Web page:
Anti-money laundering training videos launched to help UK art dealers ‘navigate a lot of red tape’ and avoid penalties

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The British Antique Dealers’ Association (Bada), the Society of London Art Dealers (Slad) and the Association of Art and Antiques Dealers (Lapada) have jointly commissioned a series of training videos on Anti-Money Laundering (AML) legislation.

The resources are being created by the art compliance specialist Rakhi Talwar, who worked with the trade bodies previously on an initial toolkit, published in 2020.

This updated resource will take into consideration the UK Treasury’s updated guidance on AML obligations, which were issued in June 2022. Content covered will include a reminder of the obligations created by the legislation, which includes the creation of “risk assessments, documenting policies and procedures and keeping comprehensive records” and will be designed to aid staff training. The videos will also consider the broader duty of art market participants to conduct “know-your-customer” checks.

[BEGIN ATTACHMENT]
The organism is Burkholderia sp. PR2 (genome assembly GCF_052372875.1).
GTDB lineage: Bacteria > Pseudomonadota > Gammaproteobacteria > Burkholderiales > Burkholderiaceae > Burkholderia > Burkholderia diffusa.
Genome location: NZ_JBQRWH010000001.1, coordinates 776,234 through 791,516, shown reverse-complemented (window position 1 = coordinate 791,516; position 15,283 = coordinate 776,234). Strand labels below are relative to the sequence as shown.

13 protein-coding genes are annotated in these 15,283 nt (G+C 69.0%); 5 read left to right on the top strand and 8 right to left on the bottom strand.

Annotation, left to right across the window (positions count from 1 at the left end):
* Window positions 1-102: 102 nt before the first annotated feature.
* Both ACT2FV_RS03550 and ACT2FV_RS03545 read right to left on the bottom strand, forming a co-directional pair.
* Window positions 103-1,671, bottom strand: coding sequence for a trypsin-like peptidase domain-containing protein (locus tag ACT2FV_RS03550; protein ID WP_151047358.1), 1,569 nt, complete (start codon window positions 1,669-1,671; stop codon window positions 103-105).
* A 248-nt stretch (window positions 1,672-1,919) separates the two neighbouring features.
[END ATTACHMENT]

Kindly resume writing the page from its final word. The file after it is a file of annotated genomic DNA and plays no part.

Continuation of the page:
“Many members are small businesses who need to navigate a lot of red tape and are appreciative of accessible support and guidance,” says a spokesperson from the partnership. “We felt that although there are a number of third-party compliance specialists providing training services to the sector, it was part of our role to make training as accessible as possible.”

The three bodies together represent around 700 UK art dealers, who are likely to welcome the guidance, given that HM Revenue and Customs (HMRC) began its regular publication of fines being given to Art Market Participants, defined as those handling transactions totalling €10,000 (around £8,800) or above, at the end of last year. Individual penalties can reach up to £5,000 per quarter that a participant fails to register, albeit with a £100,000 cap. The art market has been subject to the regulations since 2020 and dealers were obliged to register by June 2021.

Rakhi Talwar adds: “HMRC are keen to ensure that art market participants are aware of their obligations—they ask whether training has been completed as part of their registration process and this usually prompts dealers to seek [it] out.”

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